I'm sorry, but this is an issue i think we're going to disagree with each other in. While i do agree that my perlatus could need some more room, i keep him busy by loading my tank with branches, stones, shells, and wood that i rearrange weekly to keep him happy and busy exploring. As far as the borrowing is concerned, I have always went with surface molts which my crabs have adapted very well to. In fact, i've had all but my two newest crabs go through successful molts and i've only lost one micro to a bad first molt and a small on his third molt because i failed to notice him hidden in a corner until that night when it was already too late (i leave them where they are and cover them with a closed off half coconut). I still havent brought myself to even think about replacing him yet and its already been several months and i still feel to guilty about letting him go like that. A long story short, my crabs have been my obsession for the last six months. I spent almost all my free time researching how to care for them on the Crab Street Journal and I've made every effort to make them as happy as possible. It takes a lot of effort to make things work but if you research enough and if you're creative enough you'll find an alternative way to care for your crabs. Seriously, there is no one right way to do things when you're taking care of an animal like this. I agree we do things different and I agree that we both have a tank full of happy and healthy (and i assure you they are all healthy) crab colonies. I have noticed that a lot of hard core collectors get elitist attitudes where they find methods of care that work for them and become convinced that its the only way things can be done and look contemptfully at those who dont follow their ways. Please don't be one of those people because we can all learn a lot more sharing and supporting one anothers ideas.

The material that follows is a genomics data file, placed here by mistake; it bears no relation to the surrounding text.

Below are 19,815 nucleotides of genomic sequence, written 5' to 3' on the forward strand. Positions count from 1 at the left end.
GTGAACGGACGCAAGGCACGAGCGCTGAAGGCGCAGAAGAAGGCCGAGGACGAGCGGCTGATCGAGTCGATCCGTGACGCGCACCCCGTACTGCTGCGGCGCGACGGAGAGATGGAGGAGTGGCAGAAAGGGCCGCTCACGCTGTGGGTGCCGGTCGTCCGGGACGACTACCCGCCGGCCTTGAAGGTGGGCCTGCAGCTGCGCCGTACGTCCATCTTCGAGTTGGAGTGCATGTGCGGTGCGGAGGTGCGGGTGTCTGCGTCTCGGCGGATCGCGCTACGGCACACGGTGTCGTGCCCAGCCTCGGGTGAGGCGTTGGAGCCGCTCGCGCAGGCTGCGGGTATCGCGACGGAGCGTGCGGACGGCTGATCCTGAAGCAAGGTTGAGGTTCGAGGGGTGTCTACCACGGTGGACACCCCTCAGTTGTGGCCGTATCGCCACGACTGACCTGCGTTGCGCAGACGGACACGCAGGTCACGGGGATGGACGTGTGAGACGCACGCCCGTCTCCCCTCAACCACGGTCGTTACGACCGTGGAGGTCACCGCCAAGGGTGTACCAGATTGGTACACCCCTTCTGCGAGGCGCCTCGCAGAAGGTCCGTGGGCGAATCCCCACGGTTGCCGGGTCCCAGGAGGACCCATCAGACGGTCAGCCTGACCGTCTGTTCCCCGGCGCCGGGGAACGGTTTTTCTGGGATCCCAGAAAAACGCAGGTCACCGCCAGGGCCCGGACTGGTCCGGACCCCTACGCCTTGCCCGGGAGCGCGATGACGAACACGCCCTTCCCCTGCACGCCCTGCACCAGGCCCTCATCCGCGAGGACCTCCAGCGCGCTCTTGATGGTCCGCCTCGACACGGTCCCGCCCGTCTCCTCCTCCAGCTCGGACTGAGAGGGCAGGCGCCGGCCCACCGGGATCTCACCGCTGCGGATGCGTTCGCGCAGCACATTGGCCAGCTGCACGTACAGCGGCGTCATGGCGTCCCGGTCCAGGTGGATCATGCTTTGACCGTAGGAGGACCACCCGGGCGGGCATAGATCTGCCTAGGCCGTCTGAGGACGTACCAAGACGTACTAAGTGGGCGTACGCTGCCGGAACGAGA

starmaiden

Arachnosquire
Old Timer
Joined
Oct 23, 2006
Messages
98
mrbonzai211 said:
I agree we do things different and I agree that we both have a tank full of happy and healthy (and i assure you they are all healthy) crab colonies. I have noticed that a lot of hard core collectors get elitist attitudes where they find methods of care that work for them and become convinced that its the only way things can be done and look contemptfully at those who dont follow their ways. Please don't be one of those people because we can all learn a lot more sharing and supporting one anothers ideas.
Okay. But you posted that you had been having problems and I offered a solution. Not sure your molting station is going to work. A jumbo takes 3 to 4 months to molt and needs to make a molt nest about 6 inches X 6 inches. What are your other crabs going to do meantime? :?